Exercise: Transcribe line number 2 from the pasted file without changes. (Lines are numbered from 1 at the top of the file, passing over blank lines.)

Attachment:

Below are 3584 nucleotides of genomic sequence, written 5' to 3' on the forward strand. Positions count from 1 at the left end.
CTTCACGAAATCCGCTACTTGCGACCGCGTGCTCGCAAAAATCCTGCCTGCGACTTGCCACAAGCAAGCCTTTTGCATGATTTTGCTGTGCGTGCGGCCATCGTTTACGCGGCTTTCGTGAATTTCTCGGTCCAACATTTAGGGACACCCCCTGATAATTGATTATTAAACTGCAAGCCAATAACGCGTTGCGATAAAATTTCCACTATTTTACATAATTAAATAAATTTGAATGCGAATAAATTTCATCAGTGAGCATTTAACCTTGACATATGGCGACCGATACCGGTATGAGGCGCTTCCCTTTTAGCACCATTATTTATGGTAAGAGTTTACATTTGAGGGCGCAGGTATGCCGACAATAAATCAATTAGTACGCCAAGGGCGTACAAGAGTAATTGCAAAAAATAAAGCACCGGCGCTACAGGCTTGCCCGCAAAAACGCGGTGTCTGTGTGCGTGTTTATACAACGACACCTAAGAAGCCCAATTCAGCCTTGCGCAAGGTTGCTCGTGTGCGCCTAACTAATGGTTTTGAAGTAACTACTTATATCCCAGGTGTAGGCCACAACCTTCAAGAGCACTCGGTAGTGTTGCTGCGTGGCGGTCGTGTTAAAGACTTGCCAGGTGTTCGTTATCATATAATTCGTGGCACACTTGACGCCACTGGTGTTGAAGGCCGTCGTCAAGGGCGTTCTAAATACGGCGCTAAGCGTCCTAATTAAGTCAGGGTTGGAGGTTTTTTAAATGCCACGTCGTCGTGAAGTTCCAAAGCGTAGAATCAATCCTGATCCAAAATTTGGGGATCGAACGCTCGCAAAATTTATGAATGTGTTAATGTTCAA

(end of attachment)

CTTCACGAAATCCGCTACTTGCGACCGCGTGCTCGCAAAAATCCTGCCTGCGACTTGCCACAAGCAAGCCTTTTGCATGATTTTGCTGTGCGTGCGGCCATCGTTTACGCGGCTTTCGTGAATTTCTCGGTCCAACATTTAGGGACACCCCCTGATAATTGATTATTAAACTGCAAGCCAATAACGCGTTGCGATAAAATTTCCACTATTTTACATAATTAAATAAATTTGAATGCGAATAAATTTCATCAGTGAGCATTTAACCTTGACATATGGCGACCGATACCGGTATGAGGCGCTTCCCTTTTAGCACCATTATTTATGGTAAGAGTTTACATTTGAGGGCGCAGGTATGCCGACAATAAATCAATTAGTACGCCAAGGGCGTACAAGAGTAATTGCAAAAAATAAAGCACCGGCGCTACAGGCTTGCCCGCAAAAACGCGGTGTCTGTGTGCGTGTTTATACAACGACACCTAAGAAGCCCAATTCAGCCTTGCGCAAGGTTGCTCGTGTGCGCCTAACTAATGGTTTTGAAGTAACTACTTATATCCCAGGTGTAGGCCACAACCTTCAAGAGCACTCGGTAGTGTTGCTGCGTGGCGGTCGTGTTAAAGACTTGCCAGGTGTTCGTTATCATATAATTCGTGGCACACTTGACGCCACTGGTGTTGAAGGCCGTCGTCAAGGGCGTTCTAAATACGGCGCTAAGCGTCCTAATTAAGTCAGGGTTGGAGGTTTTTTAAATGCCACGTCGTCGTGAAGTTCCAAAGCGTAGAATCAATCCTGATCCAAAATTTGGGGATCGAACGCTCGCAAAATTTATGAATGTGTTAATGTTCAA